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Give the Gift of Stocks

How to use financial gifts to teach your children about money and investing.

Give the Gift of Stocks

Teaching kids about money and investing isn’t always easy, and schools often do little to help. Only a small percentage of schools require any type of financial literacy courses for graduation, and even the ones that do often give little attention to practical personal finance issues like saving for retirement or applying for a mortgage.

Parents who want their kids to grow into financially sophisticated adults will need to do a lot of the work themselves, from talking to their children about household bills and budgeting to taking them to the grocery store and showing them how to compare prices.

This financial education doesn’t have to be dull and boring. In fact, making financial lessons fun and engaging will also make them more effective. If you play your cards right, your kids might have so much fun learning about investing that they don’t realize they’re learning at all. Parents can use fun events like birthdays and the holidays to teach valuable lessons and introduce their kids to smart investing.

One great idea is to combine gifts of stocks and mutual funds with more tangible presents. Parents can buy a few shares of Disney stock in the child’s name for Christmas and combine that gift with a Disney-themed Christmas ornament or sweatshirt. Grandparents could purchase some shares in McDonalds then treat family and friends to a birthday party at the local McDonalds outlet.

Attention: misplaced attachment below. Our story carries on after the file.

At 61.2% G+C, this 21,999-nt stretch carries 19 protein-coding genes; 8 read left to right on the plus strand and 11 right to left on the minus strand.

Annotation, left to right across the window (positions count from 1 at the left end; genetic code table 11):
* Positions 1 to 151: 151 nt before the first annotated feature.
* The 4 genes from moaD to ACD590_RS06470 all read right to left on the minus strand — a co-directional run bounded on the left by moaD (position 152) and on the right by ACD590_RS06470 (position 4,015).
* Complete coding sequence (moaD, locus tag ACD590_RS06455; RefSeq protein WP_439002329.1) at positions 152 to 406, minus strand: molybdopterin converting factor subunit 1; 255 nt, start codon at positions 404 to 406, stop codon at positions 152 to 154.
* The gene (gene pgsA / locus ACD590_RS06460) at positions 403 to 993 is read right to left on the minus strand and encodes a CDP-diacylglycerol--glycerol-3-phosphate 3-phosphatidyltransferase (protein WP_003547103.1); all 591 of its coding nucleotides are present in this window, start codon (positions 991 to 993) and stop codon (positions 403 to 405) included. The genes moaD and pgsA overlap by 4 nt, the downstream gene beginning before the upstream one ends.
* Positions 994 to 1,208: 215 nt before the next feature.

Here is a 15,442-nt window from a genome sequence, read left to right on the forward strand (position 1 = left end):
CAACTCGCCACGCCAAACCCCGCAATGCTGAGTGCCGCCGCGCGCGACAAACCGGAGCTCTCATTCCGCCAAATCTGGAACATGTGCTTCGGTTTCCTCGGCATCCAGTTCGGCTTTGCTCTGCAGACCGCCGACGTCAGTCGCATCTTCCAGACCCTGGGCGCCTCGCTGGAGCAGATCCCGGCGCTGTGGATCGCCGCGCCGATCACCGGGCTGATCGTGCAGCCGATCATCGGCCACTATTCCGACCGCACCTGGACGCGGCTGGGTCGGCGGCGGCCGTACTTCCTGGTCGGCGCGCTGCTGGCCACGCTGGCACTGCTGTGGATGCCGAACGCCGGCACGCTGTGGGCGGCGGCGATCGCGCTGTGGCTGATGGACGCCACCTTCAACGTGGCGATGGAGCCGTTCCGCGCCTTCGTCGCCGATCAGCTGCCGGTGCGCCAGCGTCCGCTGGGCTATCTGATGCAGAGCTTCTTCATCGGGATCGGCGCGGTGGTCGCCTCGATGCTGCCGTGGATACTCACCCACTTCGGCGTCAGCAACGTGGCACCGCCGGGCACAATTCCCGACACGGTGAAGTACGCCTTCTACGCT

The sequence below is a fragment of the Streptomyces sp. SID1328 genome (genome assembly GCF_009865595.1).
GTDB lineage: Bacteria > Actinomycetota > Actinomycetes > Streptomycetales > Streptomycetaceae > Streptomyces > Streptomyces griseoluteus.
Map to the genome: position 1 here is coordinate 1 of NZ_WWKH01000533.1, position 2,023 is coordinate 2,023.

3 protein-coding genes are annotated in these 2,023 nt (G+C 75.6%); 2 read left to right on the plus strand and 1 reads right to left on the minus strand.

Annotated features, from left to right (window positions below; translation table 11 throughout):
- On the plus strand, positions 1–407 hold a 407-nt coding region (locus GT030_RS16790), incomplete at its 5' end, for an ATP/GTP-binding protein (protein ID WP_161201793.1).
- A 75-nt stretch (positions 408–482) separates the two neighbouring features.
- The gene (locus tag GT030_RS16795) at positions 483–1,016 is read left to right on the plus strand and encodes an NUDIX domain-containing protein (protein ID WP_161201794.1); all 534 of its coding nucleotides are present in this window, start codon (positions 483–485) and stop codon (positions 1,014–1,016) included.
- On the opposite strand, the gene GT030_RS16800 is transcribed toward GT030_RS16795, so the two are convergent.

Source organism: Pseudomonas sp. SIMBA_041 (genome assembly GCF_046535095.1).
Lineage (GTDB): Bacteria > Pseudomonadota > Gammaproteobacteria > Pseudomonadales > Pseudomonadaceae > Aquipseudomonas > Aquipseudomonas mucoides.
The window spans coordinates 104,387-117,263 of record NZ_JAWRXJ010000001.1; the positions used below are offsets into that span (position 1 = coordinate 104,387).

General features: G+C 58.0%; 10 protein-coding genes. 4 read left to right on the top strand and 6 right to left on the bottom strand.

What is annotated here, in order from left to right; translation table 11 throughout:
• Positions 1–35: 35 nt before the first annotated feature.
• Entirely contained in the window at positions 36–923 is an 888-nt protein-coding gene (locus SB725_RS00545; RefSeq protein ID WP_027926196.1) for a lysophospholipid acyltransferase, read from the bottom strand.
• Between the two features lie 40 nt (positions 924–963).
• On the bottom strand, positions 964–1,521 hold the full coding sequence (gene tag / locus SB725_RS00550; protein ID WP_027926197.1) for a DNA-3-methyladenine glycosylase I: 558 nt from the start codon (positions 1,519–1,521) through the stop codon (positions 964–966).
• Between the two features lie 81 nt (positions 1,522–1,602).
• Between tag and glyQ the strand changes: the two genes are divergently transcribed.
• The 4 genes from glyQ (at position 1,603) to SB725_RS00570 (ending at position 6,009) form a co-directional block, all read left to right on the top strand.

Parents can also encourage the teachers at their children’s schools to run stock picking contests, host financial literacy quizzes and use other clever methods to get kids excited about money. A fun contest, complete with prizes, can do wonders to motivate children and get them excited about investing.

If parents are unable to get the cooperation of the school, they can find stock market contests and quizzes on their own. Some newspapers and investment magazines host their own contests, many aimed at young people, and the internet is filled with financial quizzes that would be perfect for curious young minds. Parents can even provide their own prizes to keep the kids interested and engaged.

It’s never too early to start teaching your kids about money and investing. Kids who learn how the stock market works now may be more engaged and willing to invest when they get old enough to start earning their own money. Kids whose parents teach them how mortgages work may be less likely to take out questionable loans like no-money down deals and reverse amortization mortgages. No matter how young your kids are, the financial lessons you teach them now can last a lifetime.

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